The Royal Palace complex is also within the city walls, with more museums, the National Gallery which is currently featuring a Modigliani exhibition, statues and more great views of the river and Pest. We walked down to the river and towards the Liberty Bridge to get the metro back across the river, stopping at a cafe for lunch – the daily special for me (mushroom soup and crumbed chicken livers with rice & peas), crepes with strawberry jam and a milkshake for Greg.

Then 2 line changes on the metro to get to City Park, which is east of the city and our apartment. Originally royal hunting grounds, the park is a huge green space which was the main location for the city’s millennial celebrations in 1896. The Budapest Zoo, Municipal Great Circus, museums, the city’s largest thermal baths, an amusement park, monuments, cafes, restaurants and the list goes on. Just at the entrance to the park is Heroes’ Square with an empty coffin representing the unknown insurgents of the 1956 Uprising, with the Archangel Gabriel on top of a 36-metre high pillar, holding the Hungarian crown and a cross, and the very¬† impressive Military Monument with 14 statues of rulers and statesmen.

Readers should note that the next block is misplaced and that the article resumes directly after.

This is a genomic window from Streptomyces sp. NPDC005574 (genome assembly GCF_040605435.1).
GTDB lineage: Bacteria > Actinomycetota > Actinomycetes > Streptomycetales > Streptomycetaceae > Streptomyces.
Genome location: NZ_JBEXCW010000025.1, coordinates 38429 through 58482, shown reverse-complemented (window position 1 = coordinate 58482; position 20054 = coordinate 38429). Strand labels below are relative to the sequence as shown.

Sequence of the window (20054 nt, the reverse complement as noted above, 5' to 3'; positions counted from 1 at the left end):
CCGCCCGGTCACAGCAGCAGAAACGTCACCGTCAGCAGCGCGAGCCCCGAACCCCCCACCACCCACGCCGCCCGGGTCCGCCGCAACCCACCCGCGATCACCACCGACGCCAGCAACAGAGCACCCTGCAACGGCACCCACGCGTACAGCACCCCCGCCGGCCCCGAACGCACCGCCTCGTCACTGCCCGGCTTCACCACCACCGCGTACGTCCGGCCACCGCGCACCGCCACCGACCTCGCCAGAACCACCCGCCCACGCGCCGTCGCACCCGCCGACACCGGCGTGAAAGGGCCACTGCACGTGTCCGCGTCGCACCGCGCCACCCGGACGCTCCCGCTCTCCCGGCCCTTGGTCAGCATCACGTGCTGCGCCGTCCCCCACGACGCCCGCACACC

We walked back to the apartment along Andrassy Utica, with its beautiful mansions and townhouses, past theatres and the Terror House which pays tribute to the victims of the Nazi and Soviet regimes. We didn’t go in, I’m still scarred by our visit to the Apartheid Museum in Jo’burg last year.

Here’s a song, suggested by Margaret

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The metro in Budapest